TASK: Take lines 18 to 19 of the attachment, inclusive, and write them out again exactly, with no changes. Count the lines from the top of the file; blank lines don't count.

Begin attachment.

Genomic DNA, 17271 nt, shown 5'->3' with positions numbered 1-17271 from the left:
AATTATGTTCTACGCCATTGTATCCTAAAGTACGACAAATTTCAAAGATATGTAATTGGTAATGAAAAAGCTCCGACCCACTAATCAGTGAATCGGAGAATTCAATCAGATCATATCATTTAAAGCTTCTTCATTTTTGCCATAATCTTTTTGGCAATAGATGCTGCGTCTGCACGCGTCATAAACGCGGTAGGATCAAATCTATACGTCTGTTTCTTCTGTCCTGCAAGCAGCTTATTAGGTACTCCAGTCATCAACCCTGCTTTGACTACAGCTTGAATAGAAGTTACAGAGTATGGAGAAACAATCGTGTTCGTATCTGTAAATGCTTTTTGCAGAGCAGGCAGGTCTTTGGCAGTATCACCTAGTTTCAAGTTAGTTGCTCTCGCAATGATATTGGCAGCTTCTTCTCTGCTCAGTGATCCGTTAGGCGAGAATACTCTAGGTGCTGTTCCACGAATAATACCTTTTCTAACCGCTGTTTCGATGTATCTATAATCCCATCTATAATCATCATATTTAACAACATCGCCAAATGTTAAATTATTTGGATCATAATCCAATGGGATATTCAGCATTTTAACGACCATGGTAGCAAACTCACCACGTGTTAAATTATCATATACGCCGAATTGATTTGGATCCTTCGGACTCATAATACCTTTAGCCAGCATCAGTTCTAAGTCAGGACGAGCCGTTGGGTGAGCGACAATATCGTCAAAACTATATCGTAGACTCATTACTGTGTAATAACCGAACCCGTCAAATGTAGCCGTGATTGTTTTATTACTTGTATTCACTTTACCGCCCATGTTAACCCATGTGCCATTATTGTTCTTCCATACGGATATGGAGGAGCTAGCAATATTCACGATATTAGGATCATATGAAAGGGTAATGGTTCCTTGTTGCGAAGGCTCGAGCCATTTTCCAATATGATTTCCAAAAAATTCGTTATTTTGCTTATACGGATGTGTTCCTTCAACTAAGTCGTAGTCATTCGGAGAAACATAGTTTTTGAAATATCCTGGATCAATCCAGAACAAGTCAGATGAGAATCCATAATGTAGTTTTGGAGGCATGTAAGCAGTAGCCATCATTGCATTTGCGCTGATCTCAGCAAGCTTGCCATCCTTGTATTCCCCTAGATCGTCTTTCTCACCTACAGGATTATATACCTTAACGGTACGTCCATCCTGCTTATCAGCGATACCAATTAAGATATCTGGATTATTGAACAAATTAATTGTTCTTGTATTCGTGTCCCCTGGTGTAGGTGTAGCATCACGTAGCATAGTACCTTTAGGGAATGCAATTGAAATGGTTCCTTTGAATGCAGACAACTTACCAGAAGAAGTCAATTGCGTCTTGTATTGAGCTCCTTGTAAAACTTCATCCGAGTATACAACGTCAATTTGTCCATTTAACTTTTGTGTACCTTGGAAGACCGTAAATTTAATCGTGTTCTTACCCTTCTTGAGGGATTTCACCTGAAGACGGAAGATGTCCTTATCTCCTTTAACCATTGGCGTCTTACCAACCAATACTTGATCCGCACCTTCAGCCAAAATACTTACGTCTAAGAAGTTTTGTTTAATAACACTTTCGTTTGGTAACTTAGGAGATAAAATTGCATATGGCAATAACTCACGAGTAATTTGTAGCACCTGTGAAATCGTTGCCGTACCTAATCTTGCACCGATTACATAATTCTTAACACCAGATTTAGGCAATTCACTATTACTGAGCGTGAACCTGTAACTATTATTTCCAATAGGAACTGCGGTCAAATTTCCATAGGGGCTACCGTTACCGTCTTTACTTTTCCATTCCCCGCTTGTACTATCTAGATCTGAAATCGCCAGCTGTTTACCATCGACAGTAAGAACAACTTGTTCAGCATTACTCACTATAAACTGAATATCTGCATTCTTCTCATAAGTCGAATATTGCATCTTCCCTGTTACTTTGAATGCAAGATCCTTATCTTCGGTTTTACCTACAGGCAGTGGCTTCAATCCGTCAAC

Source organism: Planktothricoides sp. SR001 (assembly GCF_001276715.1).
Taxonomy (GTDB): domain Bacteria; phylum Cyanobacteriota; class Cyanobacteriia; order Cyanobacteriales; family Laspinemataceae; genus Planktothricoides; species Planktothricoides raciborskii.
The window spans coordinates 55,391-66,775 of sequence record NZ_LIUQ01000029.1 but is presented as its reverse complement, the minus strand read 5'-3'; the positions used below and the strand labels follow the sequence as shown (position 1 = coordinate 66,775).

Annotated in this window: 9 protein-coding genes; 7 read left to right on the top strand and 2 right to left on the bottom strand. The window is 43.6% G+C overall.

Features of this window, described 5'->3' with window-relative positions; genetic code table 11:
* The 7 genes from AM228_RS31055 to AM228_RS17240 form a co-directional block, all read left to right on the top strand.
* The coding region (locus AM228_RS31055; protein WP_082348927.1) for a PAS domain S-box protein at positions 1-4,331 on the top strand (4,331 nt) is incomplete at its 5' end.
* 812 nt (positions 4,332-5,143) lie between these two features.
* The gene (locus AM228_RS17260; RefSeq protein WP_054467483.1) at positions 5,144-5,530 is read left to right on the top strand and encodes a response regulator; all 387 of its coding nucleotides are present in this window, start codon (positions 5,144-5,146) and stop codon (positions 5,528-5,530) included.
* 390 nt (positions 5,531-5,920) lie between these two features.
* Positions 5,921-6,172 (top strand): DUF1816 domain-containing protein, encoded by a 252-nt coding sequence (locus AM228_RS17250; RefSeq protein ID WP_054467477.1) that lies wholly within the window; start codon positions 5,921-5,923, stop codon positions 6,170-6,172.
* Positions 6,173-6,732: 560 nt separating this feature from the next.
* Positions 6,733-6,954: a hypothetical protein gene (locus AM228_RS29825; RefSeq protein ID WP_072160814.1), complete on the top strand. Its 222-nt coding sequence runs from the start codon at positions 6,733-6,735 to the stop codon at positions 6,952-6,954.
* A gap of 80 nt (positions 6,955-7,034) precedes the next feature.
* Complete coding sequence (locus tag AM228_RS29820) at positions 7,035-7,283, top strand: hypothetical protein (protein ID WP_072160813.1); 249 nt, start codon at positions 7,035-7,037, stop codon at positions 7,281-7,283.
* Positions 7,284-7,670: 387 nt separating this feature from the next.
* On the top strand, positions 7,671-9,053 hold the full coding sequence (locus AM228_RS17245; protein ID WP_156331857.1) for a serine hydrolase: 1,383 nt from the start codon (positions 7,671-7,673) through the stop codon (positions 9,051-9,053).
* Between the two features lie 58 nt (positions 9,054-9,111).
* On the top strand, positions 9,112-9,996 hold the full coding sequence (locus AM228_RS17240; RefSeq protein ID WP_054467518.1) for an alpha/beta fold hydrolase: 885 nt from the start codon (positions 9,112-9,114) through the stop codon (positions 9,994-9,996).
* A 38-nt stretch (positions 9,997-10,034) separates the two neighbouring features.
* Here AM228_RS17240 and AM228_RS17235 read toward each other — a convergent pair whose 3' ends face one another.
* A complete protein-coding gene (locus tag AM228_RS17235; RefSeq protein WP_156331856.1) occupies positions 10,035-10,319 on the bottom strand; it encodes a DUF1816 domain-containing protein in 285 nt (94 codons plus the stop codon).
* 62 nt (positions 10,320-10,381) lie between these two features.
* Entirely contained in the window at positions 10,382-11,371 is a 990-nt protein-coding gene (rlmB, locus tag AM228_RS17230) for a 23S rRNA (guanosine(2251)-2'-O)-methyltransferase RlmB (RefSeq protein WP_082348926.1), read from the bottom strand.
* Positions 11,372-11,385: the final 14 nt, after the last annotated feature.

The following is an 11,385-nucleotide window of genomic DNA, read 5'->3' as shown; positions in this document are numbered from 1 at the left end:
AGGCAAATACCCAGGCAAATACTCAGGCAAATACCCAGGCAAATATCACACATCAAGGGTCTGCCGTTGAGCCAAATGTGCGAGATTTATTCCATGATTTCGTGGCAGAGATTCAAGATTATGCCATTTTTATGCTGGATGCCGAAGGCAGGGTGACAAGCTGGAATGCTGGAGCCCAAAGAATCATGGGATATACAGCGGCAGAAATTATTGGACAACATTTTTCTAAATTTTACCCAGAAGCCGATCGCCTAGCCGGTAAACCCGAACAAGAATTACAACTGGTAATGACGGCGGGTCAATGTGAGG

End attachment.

* Positions 7,284-7,670: 387 nt separating this feature from the next.
* On the top strand, positions 7,671-9,053 hold the full coding sequence (locus AM228_RS17245; protein ID WP_156331857.1) for a serine hydrolase: 1,383 nt from the start codon (positions 7,671-7,673) through the stop codon (positions 9,051-9,053).